“well, well look-a-here! it must be raining Alabama coons! here’s another one the good Lord done sent us! let’s hang’em both at the same time! get that extra rope, Jr.!’’ a scrawny, snaggletooth Klanner said to Jr, who was clapping his hands with too much joy. “get that fancy one we got from New York City the other day!” Jr. obeyed like a happy puppy fetching a rubber bone. he didn’t seem real bright. in other words, switching on Jr.’s brain wasn’t going to light up a room. 

sounding southern educated and properly raised, i asked the KKK gang: “does your moms and dads know you all are this shack talking about hanging innocent people? that’s not Christian! it’s not Godly!”

“it’s whatever we say it is, coon girl. you can bet your best gallon of moonshine our mama knows what we up to! me and Jr.’s mama is sitting right over there!” he pointed at a woman sitting in the corner, smoking a pipe, drinking moonshine and chewing on a wad of tobacco. “she used to be in a circus, along with our daddy. one day he got run over by a elephant. Kilt him dead.” his mama smiled open mouthed, showing all four of her teeth: three at the top and one at the bottom.

“does you yo’ mama know you fixing to get hung?” she asked. Miss Mama had a sinister smile on her lips. she delighted at the prospect of watching a double lynching. i didn’t find  any humor in her delight or her question.

not being of ignorant heritage, i knew i had to do something fast. i fell to my knees and sang the old southern spiritual “Mammy”. it’s not really a spiritual but southern white folks love it, just like they love “Suwannee River.”

“let’s get to hanging’em right now!” a KKKer yelled from the back of the shack. i got to take my family to church for a revival tomorrow. I want to get a good night’s sleep!”

“wait . . . let me tell y’all this joke i heard the other day,” i said, smiling at everybody. brotherman was deathly quiet. he was sweating like a summer-time cotton picker. “did y’all hear the one about the white dude who . . . “

“naw. and you ain’t gone hear it again neither,” said a Kmale, sitting on a red-white and blue folding chair.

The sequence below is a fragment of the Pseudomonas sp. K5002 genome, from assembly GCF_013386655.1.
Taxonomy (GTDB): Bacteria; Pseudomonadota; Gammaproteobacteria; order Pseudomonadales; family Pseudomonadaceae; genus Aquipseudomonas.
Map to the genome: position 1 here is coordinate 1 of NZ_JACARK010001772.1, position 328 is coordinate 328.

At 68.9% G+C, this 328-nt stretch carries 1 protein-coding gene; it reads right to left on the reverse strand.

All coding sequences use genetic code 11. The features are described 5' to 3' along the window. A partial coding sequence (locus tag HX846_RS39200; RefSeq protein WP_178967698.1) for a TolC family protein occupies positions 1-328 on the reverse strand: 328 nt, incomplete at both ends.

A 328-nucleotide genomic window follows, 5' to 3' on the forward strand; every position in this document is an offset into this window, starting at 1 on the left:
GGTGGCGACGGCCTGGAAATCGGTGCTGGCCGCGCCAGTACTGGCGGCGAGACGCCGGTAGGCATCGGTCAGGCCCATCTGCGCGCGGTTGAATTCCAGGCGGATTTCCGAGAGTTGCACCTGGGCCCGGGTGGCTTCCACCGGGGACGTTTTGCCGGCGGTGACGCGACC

“well have y’all heard the old saying, “death be not proud?” i couldn’t think of a joke. and being dead damn sure wasn’t something to be proud of!

somebody in the shack said, “naw I ain’t heard it, but we gone be proud when we hang y’all from them trees in the back woods down yonder.”

just as they put the ropes around our necks i woke up, holding onto my neck for dear life, and a breath of fresh air. i jumped straight up, and sat on the side of my bed, my eyes wide open, searching the room for the KKK. i was alone. so i thought. sitting on my brand new Goodwill dresser was none other than the halo wearing, smart aleck angel. she wasn’t looking happy.

“what do you want now?” i asked. “you need to worry somebody else to bother and leave me and my dream alone!”

“you might well go back to sleep, honey. you’re going to hang tonight. i’m tired of fooling with you and this dream. i’ve got more important things to do.” ..

i was more than ready to knock out this halo dipshit. she was walking on my last nerve. “and i’m sick of you!” I told her. “get your Atlanta House Wives ass off my dresser before i knock you off!”

“whatever. i’m not going to follow you in this silly dream tomorrow night! I’ve got a special assignment, and it’s not you!”

“go suck on a lemon, or whatever you can wrap your chapped lips around!”

“and you can get ready to hang by your neck until you see Jesus’s face looking back at you!” she zapped me back to Alabama; same shack, same crowd. brotherman was telling very, very bad jokes again.  

“i’m going to haunt your schizophrenic grandmamma, and your crippled daddy if he’s alive! i hope your liver have a heart attack! i hope your first child is born with three legs and one eye!  Uh-oh! Here comes those KKKers with that fancy New York rope . . .”

The End!